What It's Like to Be a Teacher in the COVID–19 Era

Photo: Cajon Valley Unified School District, in California, pushed for in-person learning to help working parents. (Courtesy of Superintendent David Miyashiro)

Take a deep breath. Accept mistakes. And when all seems lost, reach out to your teacher best friend to lift you up. This is how educators across the country working in remote, in-person, and hybrid settings say they are getting through this unusual school year.

Teachers shared with us what's going well. We heard about kids' resilience and their super-amazing tech skills. Teachers also touched on challenges they’re facing: their not-so-super-amazing tech skills and the tricky adjustment to pandemic education, in all its forms. Through it all, teacher camaraderie has helped. That's why we asked educators to share advice for their colleagues. Read on for more insights on the struggles and surprising joys of pandemic teaching.

Julia Allan, Pre-K and Special Education Teacher

Bryant Woods Elementary in Howard County, Maryland

Julia Allan currently teaches eight students remotely with the help of five other adults. The class is made up of English learners, students who are tuning in from daycare, and some students who require special services. All students use Chromebooks.

What is going well? The kids are learning how to use the computer independently because mom and dad have to work. It’s amazing what they can do and how easily they catch on. It’s the adults who have the harder time with tech. It helps that our county took the time to ensure our kids have everything they need—Chromebooks, manipulatives, art supplies—to complete tasks. Our district also provides [Wi-Fi] hotspots so everyone has internet access.

What is your biggest challenge? Everything is a challenge because everything is new to me this year. The biggest takeaway for me: you need your colleagues now more than ever. One former colleague hopped on a phone call with me and we figured out how to use the [interactive presentation tool] Pear Deck together. We tested it out and made sure it worked. Camaraderie right now is key.

Something goes wrong every single day. Those of us who are new to remote learning don't have that toolkit to fix things ourselves. I think it’s all about the attitude you present when things go wrong. It’s okay take a breath. Everything can be fixed. Whenever I make a mistake, I announce it. I’ll say, “I just made another mistake! And it’s okay because what did I learn?” Surprisingly, I had this attitude going into it. A lot of my friends are getting frustrated, though. We just have to talk to each other and give each other support.

What advice do you have for teachers? None of us has experienced anything like this. I have teacher colleagues who have not left their house since March 15. The isolation alone has everyone in different moods. Reach out to your teacher best friend, that one person you can count on to celebrate your highs and lift you up when you’re feeling low.

As for the kids, they’re going with it. This is school to them. They haven’t experienced anything different. It’s our attitudes that set the tone for what they’re experiencing. So no matter how frustrated I might be on the inside, no matter how many things go wrong, I try to present it as a learning experience for students.

"Reach out to your teacher best friend, that one person you can count on to celebrate your highs and lift you up when you’re feeling low."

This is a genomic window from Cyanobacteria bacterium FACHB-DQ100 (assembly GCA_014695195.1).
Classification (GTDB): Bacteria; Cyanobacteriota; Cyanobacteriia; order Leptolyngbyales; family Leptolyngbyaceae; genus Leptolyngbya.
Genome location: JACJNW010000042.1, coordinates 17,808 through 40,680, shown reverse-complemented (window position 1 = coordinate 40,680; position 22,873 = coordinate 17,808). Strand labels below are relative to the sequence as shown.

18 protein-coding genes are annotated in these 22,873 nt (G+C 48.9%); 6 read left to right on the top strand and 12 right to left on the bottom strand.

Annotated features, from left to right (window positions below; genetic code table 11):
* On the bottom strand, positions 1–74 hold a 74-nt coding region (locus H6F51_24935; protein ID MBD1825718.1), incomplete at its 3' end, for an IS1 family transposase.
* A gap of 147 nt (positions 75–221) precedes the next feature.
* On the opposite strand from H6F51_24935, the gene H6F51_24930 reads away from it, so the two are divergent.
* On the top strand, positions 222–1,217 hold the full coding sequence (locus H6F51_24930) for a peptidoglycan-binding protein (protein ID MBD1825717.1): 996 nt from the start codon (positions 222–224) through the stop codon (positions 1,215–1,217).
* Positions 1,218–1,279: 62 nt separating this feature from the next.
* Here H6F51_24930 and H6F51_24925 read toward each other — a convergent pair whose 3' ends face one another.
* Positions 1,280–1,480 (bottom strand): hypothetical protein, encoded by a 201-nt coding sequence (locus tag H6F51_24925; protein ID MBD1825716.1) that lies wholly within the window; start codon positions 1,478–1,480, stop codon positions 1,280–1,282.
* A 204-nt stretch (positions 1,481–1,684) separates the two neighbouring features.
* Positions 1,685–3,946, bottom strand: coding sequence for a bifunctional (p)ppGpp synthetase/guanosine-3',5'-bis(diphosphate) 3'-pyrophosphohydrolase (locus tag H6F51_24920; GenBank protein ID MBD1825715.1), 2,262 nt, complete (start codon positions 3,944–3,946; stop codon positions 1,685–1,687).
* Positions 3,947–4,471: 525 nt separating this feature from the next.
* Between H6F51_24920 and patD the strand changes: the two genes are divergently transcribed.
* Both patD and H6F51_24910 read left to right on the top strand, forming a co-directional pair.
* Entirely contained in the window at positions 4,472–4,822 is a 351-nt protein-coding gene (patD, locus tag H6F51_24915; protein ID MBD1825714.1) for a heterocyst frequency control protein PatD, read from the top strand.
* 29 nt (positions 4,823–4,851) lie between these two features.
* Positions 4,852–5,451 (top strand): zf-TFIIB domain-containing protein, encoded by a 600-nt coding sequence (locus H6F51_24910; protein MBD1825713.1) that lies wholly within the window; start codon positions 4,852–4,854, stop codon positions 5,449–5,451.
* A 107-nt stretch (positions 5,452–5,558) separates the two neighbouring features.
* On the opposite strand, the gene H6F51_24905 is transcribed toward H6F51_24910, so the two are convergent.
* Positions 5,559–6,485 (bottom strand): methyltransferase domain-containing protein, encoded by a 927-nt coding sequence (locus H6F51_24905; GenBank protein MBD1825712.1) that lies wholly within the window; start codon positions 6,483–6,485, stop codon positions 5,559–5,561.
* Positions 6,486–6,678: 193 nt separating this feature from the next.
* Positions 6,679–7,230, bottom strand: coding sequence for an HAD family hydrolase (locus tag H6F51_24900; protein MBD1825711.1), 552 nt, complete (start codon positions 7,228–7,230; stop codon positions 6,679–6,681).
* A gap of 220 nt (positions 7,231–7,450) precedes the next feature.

Julia Allan Pre-K and special education teacher in Maryland

Amanda Rack, First-Grade Teacher

Knob Hill Elementary in San Marcos, California

Amanda Rack is teaching remotely until her district deems it safe to return to in-person learning. All of her students have Chromebooks.

What is going well? I was worried that I wasn’t going to be able to connect with my new first-grade class over a computer. I’m surprised it hasn’t been a problem. They record themselves reading using Seesaw, so I can hear how they sound out words and I can use that information to guide instruction. But it’s also been a great way to feel connected to them. I love hearing their little voices when they read!

Some kids have already begun making inside jokes with me. I told them I don’t like oranges. In a letter to me, a student wrote “Do you want an orange?” In a picture holding up the letter, he has a smirk on his face, which was funny. Another kid read the picture book I Need a New Butt. He posted a photo of the book cover, and the next day, he said: "So, Ms. Rack, did you see the book I read yesterday?" He giggled. I said, “Yes, I saw it buddy!” I’m seeing bits of their personality coming through the computer screen. It’s important to make a connection with them as people, not just as students.

What is your biggest challenge? Everything! Every day, I’m learning something new, trying to make things work better for me, my students, and their parents. Zoom has a lot of technical issues—the screen freezes, kids get locked out—that force me to stop instruction. I don’t get through as many lessons as I’d like, but I also don’t have it in me to just let a kid sit there and struggle and cry. By now, they’ve gotten used to these problems, and they know to log out and back in. They’re also the first to let me know when I’m talking on mute.

I try to go with the flow. I tell them, “It’s okay to be frustrated that something is not working, but we can follow the steps. Who do we ask for help and in what order?” When I’m frustrated, I let them know that I’m going to take a deep breath and try to figure it out. They’re going to feed off how I feel, so I have to be aware of my reactions. Luckily, I can turn to my first-grade team for help. We meet every week to talk about what works, what doesn’t, and how we can make adjustments.